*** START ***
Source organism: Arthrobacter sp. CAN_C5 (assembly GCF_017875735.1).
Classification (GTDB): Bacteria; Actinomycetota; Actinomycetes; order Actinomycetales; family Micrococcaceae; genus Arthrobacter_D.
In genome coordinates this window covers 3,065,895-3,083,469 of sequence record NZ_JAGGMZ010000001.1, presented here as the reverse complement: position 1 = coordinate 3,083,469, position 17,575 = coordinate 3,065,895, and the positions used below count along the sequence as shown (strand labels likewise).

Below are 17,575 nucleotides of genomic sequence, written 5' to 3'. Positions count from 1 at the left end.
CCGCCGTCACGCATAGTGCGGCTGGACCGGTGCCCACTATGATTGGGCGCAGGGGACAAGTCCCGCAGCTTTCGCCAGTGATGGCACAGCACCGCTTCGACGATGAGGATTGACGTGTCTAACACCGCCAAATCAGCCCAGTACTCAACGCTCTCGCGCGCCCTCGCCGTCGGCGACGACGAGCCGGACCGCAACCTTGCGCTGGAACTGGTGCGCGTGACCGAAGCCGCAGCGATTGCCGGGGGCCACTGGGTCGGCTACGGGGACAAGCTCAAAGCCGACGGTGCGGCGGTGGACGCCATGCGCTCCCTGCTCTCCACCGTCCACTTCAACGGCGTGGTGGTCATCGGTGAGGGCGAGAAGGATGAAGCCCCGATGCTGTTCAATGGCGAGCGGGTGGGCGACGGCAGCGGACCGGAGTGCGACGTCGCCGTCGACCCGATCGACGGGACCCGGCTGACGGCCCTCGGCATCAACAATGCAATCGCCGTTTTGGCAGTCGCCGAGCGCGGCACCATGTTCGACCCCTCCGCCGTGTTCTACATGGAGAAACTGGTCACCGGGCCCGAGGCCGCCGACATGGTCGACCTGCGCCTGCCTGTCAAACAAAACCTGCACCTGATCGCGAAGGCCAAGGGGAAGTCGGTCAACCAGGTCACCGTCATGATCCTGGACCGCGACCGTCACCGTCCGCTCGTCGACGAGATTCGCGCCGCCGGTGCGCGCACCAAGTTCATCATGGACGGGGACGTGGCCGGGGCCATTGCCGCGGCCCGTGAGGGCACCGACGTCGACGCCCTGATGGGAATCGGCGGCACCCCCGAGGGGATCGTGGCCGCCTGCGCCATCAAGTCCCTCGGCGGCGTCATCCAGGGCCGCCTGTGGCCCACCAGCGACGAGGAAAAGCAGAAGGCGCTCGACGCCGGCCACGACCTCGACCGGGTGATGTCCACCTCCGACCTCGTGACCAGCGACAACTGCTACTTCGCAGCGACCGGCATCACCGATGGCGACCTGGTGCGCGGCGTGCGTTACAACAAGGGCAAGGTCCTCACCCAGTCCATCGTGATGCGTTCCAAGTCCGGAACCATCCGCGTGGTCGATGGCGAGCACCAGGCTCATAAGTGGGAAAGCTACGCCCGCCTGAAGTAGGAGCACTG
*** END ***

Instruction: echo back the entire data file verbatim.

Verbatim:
Source organism: Arthrobacter sp. CAN_C5 (assembly GCF_017875735.1).
Classification (GTDB): Bacteria; Actinomycetota; Actinomycetes; order Actinomycetales; family Micrococcaceae; genus Arthrobacter_D.
In genome coordinates this window covers 3,065,895-3,083,469 of sequence record NZ_JAGGMZ010000001.1, presented here as the reverse complement: position 1 = coordinate 3,083,469, position 17,575 = coordinate 3,065,895, and the positions used below count along the sequence as shown (strand labels likewise).

Below are 17,575 nucleotides of genomic sequence, written 5' to 3'. Positions count from 1 at the left end.
CCGCCGTCACGCATAGTGCGGCTGGACCGGTGCCCACTATGATTGGGCGCAGGGGACAAGTCCCGCAGCTTTCGCCAGTGATGGCACAGCACCGCTTCGACGATGAGGATTGACGTGTCTAACACCGCCAAATCAGCCCAGTACTCAACGCTCTCGCGCGCCCTCGCCGTCGGCGACGACGAGCCGGACCGCAACCTTGCGCTGGAACTGGTGCGCGTGACCGAAGCCGCAGCGATTGCCGGGGGCCACTGGGTCGGCTACGGGGACAAGCTCAAAGCCGACGGTGCGGCGGTGGACGCCATGCGCTCCCTGCTCTCCACCGTCCACTTCAACGGCGTGGTGGTCATCGGTGAGGGCGAGAAGGATGAAGCCCCGATGCTGTTCAATGGCGAGCGGGTGGGCGACGGCAGCGGACCGGAGTGCGACGTCGCCGTCGACCCGATCGACGGGACCCGGCTGACGGCCCTCGGCATCAACAATGCAATCGCCGTTTTGGCAGTCGCCGAGCGCGGCACCATGTTCGACCCCTCCGCCGTGTTCTACATGGAGAAACTGGTCACCGGGCCCGAGGCCGCCGACATGGTCGACCTGCGCCTGCCTGTCAAACAAAACCTGCACCTGATCGCGAAGGCCAAGGGGAAGTCGGTCAACCAGGTCACCGTCATGATCCTGGACCGCGACCGTCACCGTCCGCTCGTCGACGAGATTCGCGCCGCCGGTGCGCGCACCAAGTTCATCATGGACGGGGACGTGGCCGGGGCCATTGCCGCGGCCCGTGAGGGCACCGACGTCGACGCCCTGATGGGAATCGGCGGCACCCCCGAGGGGATCGTGGCCGCCTGCGCCATCAAGTCCCTCGGCGGCGTCATCCAGGGCCGCCTGTGGCCCACCAGCGACGAGGAAAAGCAGAAGGCGCTCGACGCCGGCCACGACCTCGACCGGGTGATGTCCACCTCCGACCTCGTGACCAGCGACAACTGCTACTTCGCAGCGACCGGCATCACCGATGGCGACCTGGTGCGCGGCGTGCGTTACAACAAGGGCAAGGTCCTCACCCAGTCCATCGTGATGCGTTCCAAGTCCGGAACCATCCGCGTGGTCGATGGCGAGCACCAGGCTCATAAGTGGGAAAGCTACGCCCGCCTGAAGTAGGAGCACTG